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Elusive Peace In Afghanistan: Taliban Control More Territory – Analysis

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The capture of Kunduz in northern Afghanistan shows the Taliban ability to strike at urban centres away from their southern strongholds. The Afghan government is dependent on the continued presence of US forces and peace remains elusive.

By Sajjad Ashraf*

The caputure of Kunduz, albeit for a few days, late last month by the Afghan resistance – still branded as ‘Taliban’- raises questions of what next for Afghanistan? Kunduz is the northern most district of Afghanistan, adjacent to Kyrgyzstan, and links with Kabul in the south. The capture will have implications over the entire security preparedness of the Kabul regime.

Instead of soul searching after the fall of Kunduz, and with the ‘Taliban’ threatening Ghazni, the Afghan government, as usual, blamed Pakistan for the attack. Kunduz is nearly 1,000km away from the Pakistan border. This puts further strain on the testy Pakistan-Afghanistan relations.
Taliban still a potent force

Kunduz demonstrates the ‘Taliban’ ability to strike at urban centres far away from their traditional strongholds in Southern Afghanistan. The capture, while sending shock waves, means that ‘Taliban’ remain a potent military force and that peace will be elusive till a political settlement is reached with them or if they are militarily defeated.

Several reasons are attributed to the lack of resistance to the ‘Taliban’ onslaught. The ethnically based units – Tajik, Hazara, Uzbek and Turkmen actually reflected the divisions rather than diversity of the province, according to the New York Times. Pashtuns, who form the majority in Afghanistan, were largely left out of the arrangement, reinforcing their sense of alienation especially in northern Afghanistan.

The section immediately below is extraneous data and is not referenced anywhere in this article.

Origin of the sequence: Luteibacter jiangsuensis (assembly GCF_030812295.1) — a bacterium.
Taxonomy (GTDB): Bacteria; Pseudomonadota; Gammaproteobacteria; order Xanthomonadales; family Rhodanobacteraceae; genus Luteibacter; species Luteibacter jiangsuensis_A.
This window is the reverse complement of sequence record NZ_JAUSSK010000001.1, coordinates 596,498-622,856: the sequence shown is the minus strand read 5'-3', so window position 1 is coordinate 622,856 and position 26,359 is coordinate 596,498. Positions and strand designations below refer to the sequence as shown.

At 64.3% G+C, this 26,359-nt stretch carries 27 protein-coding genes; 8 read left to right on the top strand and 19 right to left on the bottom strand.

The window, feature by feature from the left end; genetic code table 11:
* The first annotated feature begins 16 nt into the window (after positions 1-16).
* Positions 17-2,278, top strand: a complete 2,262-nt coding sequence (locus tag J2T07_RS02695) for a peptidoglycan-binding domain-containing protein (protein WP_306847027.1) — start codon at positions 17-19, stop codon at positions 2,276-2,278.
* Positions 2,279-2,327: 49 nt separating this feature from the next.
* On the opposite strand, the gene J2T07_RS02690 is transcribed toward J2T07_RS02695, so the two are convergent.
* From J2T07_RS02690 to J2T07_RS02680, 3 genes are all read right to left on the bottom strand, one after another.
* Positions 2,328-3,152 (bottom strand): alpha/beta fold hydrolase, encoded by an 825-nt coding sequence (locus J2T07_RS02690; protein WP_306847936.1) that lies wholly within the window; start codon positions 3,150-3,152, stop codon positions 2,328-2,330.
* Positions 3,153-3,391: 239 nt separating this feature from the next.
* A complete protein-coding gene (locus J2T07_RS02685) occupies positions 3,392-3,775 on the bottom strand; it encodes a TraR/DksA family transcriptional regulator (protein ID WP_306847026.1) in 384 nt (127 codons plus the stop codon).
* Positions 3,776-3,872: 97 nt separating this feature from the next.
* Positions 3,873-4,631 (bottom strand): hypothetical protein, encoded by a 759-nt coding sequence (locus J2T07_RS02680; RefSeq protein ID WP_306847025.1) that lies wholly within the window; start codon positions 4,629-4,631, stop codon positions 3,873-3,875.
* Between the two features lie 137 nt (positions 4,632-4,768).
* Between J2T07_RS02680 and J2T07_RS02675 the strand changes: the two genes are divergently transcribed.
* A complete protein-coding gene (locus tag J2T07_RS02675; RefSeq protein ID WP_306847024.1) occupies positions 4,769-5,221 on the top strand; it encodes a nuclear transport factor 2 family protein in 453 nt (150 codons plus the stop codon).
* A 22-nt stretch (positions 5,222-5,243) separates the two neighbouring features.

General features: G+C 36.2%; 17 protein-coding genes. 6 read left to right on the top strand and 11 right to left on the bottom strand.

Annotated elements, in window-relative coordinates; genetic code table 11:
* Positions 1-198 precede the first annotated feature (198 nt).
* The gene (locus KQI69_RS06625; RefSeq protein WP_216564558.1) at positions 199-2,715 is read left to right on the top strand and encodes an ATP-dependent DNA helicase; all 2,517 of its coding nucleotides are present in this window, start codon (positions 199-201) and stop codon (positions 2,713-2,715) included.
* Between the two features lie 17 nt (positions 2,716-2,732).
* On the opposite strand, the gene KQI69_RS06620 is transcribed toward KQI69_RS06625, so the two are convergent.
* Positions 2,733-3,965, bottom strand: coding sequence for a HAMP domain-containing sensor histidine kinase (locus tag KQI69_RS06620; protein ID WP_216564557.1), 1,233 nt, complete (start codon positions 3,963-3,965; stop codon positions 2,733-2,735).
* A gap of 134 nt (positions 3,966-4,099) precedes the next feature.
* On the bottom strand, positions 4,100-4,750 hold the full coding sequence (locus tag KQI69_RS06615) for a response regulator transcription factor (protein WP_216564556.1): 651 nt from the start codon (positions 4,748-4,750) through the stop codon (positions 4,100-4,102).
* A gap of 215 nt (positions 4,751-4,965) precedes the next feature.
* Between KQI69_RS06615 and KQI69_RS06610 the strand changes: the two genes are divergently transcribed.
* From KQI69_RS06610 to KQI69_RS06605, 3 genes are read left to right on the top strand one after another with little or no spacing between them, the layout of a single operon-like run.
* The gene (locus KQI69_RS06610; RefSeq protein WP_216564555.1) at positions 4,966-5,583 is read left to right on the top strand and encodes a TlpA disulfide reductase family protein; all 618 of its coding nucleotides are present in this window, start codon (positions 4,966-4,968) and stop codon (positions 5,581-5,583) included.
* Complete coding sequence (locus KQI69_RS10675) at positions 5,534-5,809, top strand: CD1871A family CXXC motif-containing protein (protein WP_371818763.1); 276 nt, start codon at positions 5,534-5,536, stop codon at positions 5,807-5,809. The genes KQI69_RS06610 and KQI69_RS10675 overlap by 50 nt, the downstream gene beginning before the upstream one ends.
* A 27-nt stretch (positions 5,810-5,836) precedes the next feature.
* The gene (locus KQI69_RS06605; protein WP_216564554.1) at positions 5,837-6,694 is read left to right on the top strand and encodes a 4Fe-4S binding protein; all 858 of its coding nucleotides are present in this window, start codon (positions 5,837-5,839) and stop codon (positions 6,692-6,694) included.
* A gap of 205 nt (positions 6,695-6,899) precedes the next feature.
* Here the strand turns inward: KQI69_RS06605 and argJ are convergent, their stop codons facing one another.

Emboldened by this dazzling foray into Kunduz, the new Taliban chief Mullah Akhter Mansoor will find it easier to stamp his authority over the organization. The stunning seizure of an important city laid to rest, for now, any impression of fissures due to leadership struggle within the ‘Taliban’ movement following the announcement of Mullah Umar’s death. The Taliban are now more likely to adopt a tougher stand during the next round of negotiations with Kabul, if at all it takes place.

Kunduz an inside-out offensive

Many Kunduz residents admit ‘Taliban’ fighters hiding within the city in people’s homes led the assault in what can be described as an inside out offensive. There is a double blow here – that a significant number of Taliban fighters were able to evade the Afghan government security apparatus to camp within the city and second, the capture testifies to the growing disaffected local population, especially the Pashtuns, who were prepared to provide shelter to the resistance.

Kunduz also proves that ethnic and tribal loyalties and regional warlords are still a more powerful phenomenon than allegiance to a national government based in Kabul. And with several important posts still vacant, Kunduz’s fall demonstrates that the national unity government remains paralysed by inaction due to mutual hostility between Mr. Ashraf Ghani and Mr. Abdullah Abdullah. The credibility of the US brokered power sharing deal between the two bitter rivals therefore, comes under question.